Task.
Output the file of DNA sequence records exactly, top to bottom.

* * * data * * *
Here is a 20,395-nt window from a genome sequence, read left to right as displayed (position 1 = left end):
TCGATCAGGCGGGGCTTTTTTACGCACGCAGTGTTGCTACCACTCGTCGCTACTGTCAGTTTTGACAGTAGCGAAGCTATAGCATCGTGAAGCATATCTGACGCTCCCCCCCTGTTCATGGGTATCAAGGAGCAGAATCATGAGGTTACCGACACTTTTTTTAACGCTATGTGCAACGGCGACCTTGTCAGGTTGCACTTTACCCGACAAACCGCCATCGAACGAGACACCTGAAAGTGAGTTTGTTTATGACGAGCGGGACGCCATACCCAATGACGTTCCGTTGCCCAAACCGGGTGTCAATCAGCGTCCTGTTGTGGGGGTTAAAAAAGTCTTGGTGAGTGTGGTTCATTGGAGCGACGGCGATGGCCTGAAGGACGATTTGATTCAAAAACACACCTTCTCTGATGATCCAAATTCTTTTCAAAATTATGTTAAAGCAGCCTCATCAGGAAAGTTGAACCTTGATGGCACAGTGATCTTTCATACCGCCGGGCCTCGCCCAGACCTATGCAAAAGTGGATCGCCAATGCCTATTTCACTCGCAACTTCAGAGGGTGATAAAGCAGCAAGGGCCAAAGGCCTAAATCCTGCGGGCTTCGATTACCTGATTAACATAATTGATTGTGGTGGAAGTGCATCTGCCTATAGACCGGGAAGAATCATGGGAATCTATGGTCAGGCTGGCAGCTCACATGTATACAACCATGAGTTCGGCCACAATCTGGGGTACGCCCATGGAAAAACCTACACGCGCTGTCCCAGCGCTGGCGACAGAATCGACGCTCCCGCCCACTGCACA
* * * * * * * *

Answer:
Here is a 20,395-nt window from a genome sequence, read left to right as displayed (position 1 = left end):
TCGATCAGGCGGGGCTTTTTTACGCACGCAGTGTTGCTACCACTCGTCGCTACTGTCAGTTTTGACAGTAGCGAAGCTATAGCATCGTGAAGCATATCTGACGCTCCCCCCCTGTTCATGGGTATCAAGGAGCAGAATCATGAGGTTACCGACACTTTTTTTAACGCTATGTGCAACGGCGACCTTGTCAGGTTGCACTTTACCCGACAAACCGCCATCGAACGAGACACCTGAAAGTGAGTTTGTTTATGACGAGCGGGACGCCATACCCAATGACGTTCCGTTGCCCAAACCGGGTGTCAATCAGCGTCCTGTTGTGGGGGTTAAAAAAGTCTTGGTGAGTGTGGTTCATTGGAGCGACGGCGATGGCCTGAAGGACGATTTGATTCAAAAACACACCTTCTCTGATGATCCAAATTCTTTTCAAAATTATGTTAAAGCAGCCTCATCAGGAAAGTTGAACCTTGATGGCACAGTGATCTTTCATACCGCCGGGCCTCGCCCAGACCTATGCAAAAGTGGATCGCCAATGCCTATTTCACTCGCAACTTCAGAGGGTGATAAAGCAGCAAGGGCCAAAGGCCTAAATCCTGCGGGCTTCGATTACCTGATTAACATAATTGATTGTGGTGGAAGTGCATCTGCCTATAGACCGGGAAGAATCATGGGAATCTATGGTCAGGCTGGCAGCTCACATGTATACAACCATGAGTTCGGCCACAATCTGGGGTACGCCCATGGAAAAACCTACACGCGCTGTCCCAGCGCTGGCGACAGAATCGACGCTCCCGCCCACTGCACA